Jan. 29, 2013
As a child, my father helped me dig
a square of dense red clay, mark off rows
where zinnias would grow,
and radishes and tender spinach leaves.
He'd stand with me each night
as daylight drained away
to talk about our crops leaning on his hoe
as I would practice leaning so on mine.
Years later now in my big garden plot,
the soggy remnant stems of plants
flopped over several months ago,
the ground is cold, the berries gone,
the stakes like hungry sentries
stand guarding empty graves. And still
I hear his voice asking what I think
would best be planted once the weather warms.
It's the birthday of the man considered "the master of the modern short story" and a brilliant playwright, a man who said: "Medicine is my lawful wife, and literature is my mistress. When I get fed up with one, I spend the night with the other. Though it is irregular, it is less boring this way, and besides, neither of them loses anything through my infidelity." Anton Chekhov (books by this author) was born 153 years ago today in Taganrog, a seaside city in southern Russia (1860).
His father borrowed too much money trying to build a big new house, and his grocery store went out of business, and he went bankrupt. In order not to be thrown in debtor's prison, the family fled to Moscow — everyone in the family, that is, except Anton Chekhov, who was left behind to finish his last three years of high school and to pawn whatever family possessions remained. He worked as a private tutor; he caught little singing birds and sold them as pets, and he wrote stories for newspapers. He sent all the money he made on to his family in Moscow. He described his teenage years as a "never-ending toothache."
He finished up high school, got into Moscow University's medical school and paid his own way, and at the same time continued to support his family by writing funny stories for Russian newspapers and magazines. He wrote under pseudonyms like "Antosha Chekhonte" and "Man without a Spleen." He once told a friend that "medicine takes itself seriously; the game of literature requires nicknames." He finished medical school, passed all of his doctor exams, and started to treat patients, mostly for free. The same year that he had officially become a doctor, he started coughing up blood. He'd contracted tuberculosis, and it would eventually kill him when he was in his 40s.
His stories, as well as the popular productions of his plays Uncle Vanya (1899), The Three Sisters (1901), and The Cherry Orchard (1904), made Chekhov famous throughout Russia. He acquired a reputation as "Russia's most elusive literary bachelor," preferring lovers and prostitutes to a committed monogamous relationship. He once wrote to one of his supporters: "By all means I will be married if you wish it. But on these conditions: Everything must be as it has been hitherto — that is, she must live in Moscow while I live in the country, and I will come and see her. ... Give me a wife who, like the moon, won't appear in my sky every day."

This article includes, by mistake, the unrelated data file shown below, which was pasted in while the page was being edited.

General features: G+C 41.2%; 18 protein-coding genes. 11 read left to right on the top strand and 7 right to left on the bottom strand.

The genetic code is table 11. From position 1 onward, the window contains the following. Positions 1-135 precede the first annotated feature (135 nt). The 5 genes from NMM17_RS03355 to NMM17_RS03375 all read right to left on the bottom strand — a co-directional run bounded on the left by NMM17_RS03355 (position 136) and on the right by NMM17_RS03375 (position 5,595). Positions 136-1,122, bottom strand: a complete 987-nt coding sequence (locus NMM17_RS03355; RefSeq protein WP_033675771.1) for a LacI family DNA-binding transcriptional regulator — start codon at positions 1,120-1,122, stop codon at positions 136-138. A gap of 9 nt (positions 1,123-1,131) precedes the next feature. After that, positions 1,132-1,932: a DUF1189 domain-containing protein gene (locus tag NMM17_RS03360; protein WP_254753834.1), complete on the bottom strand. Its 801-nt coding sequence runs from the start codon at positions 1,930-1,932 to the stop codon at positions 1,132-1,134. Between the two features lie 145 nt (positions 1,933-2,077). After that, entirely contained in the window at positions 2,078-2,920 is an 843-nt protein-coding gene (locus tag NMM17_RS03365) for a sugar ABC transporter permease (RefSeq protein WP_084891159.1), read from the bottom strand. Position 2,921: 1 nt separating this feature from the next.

By some accounts, Chekhov considered himself a doctor foremost and a writer by hobby. There are a great number of medical doctors who also wrote fiction and poetry, among them 19th-century American poet Oliver Wendell Holmes, Sherlock Holmes' creator Sir Arthur Conan Doyle, and Robert Seymour Bridges, who is the only physician to have been Poet Laureate of England. American writer Walker Percy was a medical doctor, and Michael Crichton completed medical school before he became a full-time writer. Doctor Arturo Vivante wrote more than 70 stories for The New Yorker magazine. Mystery writer Robin Cook is a physician and author of the best-selling thrillers Coma (1977) and Mutation (1989). Dr. Abraham Verghese took a break from hospitals to attend the Iowa Writers' Workshop in the early 1990s; he returned to medicine and now teaches and practices at Stanford, where he has a secret unmarked writing office on campus. Perhaps the most famous doctor in literature is William Carlos Williams, M.D., of Rutherford, New Jersey.
It's the birthday of the man who said, "There comes a time in the affairs of man when he must take the bull by the tail and face the situation." That's W.C. Fields, born William Dukenfield in Darby, Pennsylvania (1880). He also wrote screenplays, including for the films The Bank Dick (1940), Never Give a Sucker an Even Break (1941), and You Can't Cheat an Honest Man (1939).
He ran away from home as a child, stole to survive, got in a lot of fistfights, and was arrested often. He was a fabulously skilled juggler, and at 14 he honed his juggling act and joined the carnival. He went from juggling to doing a witty comedic routine, and then to acting in films. He toured a lot, and the more famous he became, the more he drank. When he was filming movies, he kept a flask of mixed martinis near at hand, referring to it as his "pineapple juice." He quipped about his drinking a lot, saying things like, "Once, during Prohibition, I was forced to live for days on nothing but food and water." And, "Everyone must believe in something. I believe I'll have another drink." And, "If I had to live life over, I'd live over a saloon."
Toward the end of his life, his career fizzled out some — he gained a reputation for being extremely hard to work with, was passed over for some coveted movie roles, and his alcoholism was taking its toll. He died Christmas Day 1946. And then his persona made a sort of comeback in the late 1960s. The Beatles even included his face in the collage on the cover of their Sgt. Pepper's Lonely Hearts Club Band album.
Be well, do good work, and keep in touch.®